Red, White & Green Cleaning
By Katherine Frisch
From the recent “Green the Capitol” report by Daniel P. Beard, Chief Administrative Officer, U.S. House of Representatives, to the growing number of state and local intiatives, government and educational entities are reducing environmental impacts associated with daily operations. As many entities formulate long-term strategies, one easily-implemented, cost-effective remedy is green cleaning products and processes.
“In some ways, government agencies have carried the torch for green cleaning,” says Michael Keating, Research Manager, Government Procurement. “Federal agencies continue to take up the green torch with at least five agencies referencing Green Seal-certified products.”
Government and educational entities are expected to buy even more industrial and institutional cleaning chemicals in the years ahead. As entities embark or expand green cleaning initiatives, procurement professionals must sort through vague claims that are a result of creative marketing. It is important to become familiar with frequently-sited, well-respected environmental standards, and include these standards as criteria in requests for proposal (RFPs).
“Cleveland-based Freedonia Group predicts in its latest Institutional and Industrial (I&I) Cleaning Chemical Market Report that government purchases will grow from $165 million in 2005 to $223 million in 2010, and onto $291 million in 2015, a 6.2 percent annual growth rate,” says Keating.
Scot Case’s June article, “Beware of Greenwashing: Not All Environmental Claims are Meaningful,” explores the resurgence of greenwashing and the need for procurement professionals to recognize the practice of inflating a company’s or its product’s environmental benefits.
While there are those making shady claims, more and more manufacturers of cleaning products are joining the U.S. Environmental Protective Agency’s (EPA) Design for the Environment (DfE) program. For the program’s online database of institutional and industrial cleaning product ingredients, visit www.cleangredients.org. The site provides manufacturers and procurement professionals with verified information about the environmental and human health attributes of listed ingredients. The program supports the formulation of products with human and environmental health benefits, whether to meet corporate internal objectives, regulations, voluntary product recognition programs, or national and international eco-labels.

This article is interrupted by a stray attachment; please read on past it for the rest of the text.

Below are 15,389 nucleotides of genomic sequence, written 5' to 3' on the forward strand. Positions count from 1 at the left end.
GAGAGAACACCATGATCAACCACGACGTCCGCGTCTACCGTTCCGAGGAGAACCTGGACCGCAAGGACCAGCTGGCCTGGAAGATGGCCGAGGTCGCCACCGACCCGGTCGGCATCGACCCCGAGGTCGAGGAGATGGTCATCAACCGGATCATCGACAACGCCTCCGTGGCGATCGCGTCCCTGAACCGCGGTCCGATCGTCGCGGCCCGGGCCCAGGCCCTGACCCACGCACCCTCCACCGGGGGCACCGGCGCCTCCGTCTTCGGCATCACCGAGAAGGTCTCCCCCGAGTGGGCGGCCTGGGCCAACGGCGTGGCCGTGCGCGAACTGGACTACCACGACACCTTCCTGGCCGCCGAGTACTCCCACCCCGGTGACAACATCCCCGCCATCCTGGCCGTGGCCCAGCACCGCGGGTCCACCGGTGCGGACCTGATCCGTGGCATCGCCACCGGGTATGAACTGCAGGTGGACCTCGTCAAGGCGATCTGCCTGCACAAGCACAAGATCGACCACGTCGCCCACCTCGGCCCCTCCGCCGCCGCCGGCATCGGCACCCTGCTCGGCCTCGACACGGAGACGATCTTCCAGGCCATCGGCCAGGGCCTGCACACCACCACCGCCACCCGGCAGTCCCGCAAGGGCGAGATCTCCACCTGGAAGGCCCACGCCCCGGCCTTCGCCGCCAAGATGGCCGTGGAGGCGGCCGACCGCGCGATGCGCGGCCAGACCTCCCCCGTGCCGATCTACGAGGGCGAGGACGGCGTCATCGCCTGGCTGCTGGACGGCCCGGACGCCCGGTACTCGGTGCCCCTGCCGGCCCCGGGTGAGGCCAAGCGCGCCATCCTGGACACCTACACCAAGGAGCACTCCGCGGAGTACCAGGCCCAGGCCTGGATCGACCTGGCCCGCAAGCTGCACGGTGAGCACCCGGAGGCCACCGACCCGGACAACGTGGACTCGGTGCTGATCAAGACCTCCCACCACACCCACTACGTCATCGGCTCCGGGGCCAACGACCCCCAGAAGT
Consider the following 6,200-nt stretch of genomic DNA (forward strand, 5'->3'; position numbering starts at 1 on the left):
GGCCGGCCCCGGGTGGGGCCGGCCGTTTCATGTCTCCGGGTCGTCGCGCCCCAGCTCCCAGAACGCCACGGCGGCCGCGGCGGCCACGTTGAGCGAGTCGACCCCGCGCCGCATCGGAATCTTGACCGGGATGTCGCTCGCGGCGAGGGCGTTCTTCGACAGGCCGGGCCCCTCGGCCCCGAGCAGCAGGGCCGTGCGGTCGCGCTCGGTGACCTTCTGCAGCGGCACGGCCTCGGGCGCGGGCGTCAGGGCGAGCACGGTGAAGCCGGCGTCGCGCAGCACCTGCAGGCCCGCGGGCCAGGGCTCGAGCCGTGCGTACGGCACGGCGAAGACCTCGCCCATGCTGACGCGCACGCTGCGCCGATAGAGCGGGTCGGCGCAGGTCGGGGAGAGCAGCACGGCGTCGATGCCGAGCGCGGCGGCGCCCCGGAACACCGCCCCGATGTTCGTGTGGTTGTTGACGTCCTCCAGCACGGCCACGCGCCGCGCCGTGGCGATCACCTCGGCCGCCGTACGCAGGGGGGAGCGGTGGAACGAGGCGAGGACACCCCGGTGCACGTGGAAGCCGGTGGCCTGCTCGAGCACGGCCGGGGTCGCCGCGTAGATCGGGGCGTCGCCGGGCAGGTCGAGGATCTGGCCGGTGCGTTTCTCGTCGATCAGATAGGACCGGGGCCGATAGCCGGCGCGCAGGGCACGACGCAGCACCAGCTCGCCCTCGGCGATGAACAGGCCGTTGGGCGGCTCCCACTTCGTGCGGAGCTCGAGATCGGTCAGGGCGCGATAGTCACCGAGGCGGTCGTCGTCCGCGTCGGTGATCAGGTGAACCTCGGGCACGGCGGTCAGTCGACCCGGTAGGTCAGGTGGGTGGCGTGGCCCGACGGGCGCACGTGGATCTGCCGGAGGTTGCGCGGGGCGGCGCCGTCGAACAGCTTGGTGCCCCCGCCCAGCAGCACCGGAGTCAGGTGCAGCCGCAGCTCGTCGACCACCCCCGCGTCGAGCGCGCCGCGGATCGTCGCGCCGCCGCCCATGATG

As one of EPA’s premier partnerships, DfE is working with individual industries to compare and improve the performance and reduce human health and environmental risks and costs of existing and alternative products, processes, and practices. The number of CleanGredients users continues to climb with 10 suppliers and 88 formulators subscribed to the program. While the database currently lists only surfacants for hard surfaces, carpet cleaning, laundry, and hand dish soap, DfE is working to add solvents, fragrances, and colorants to the list.
The number of online resources for procurement professionals continues to grow, and many vendors and distributors will provide samples of supplies for testing. With criteria and specifications at one’s fingertips, entities can disregard cleaning products with misleading claims. Robust standards and effective, cost-efficient products are out there waiting to be discovered.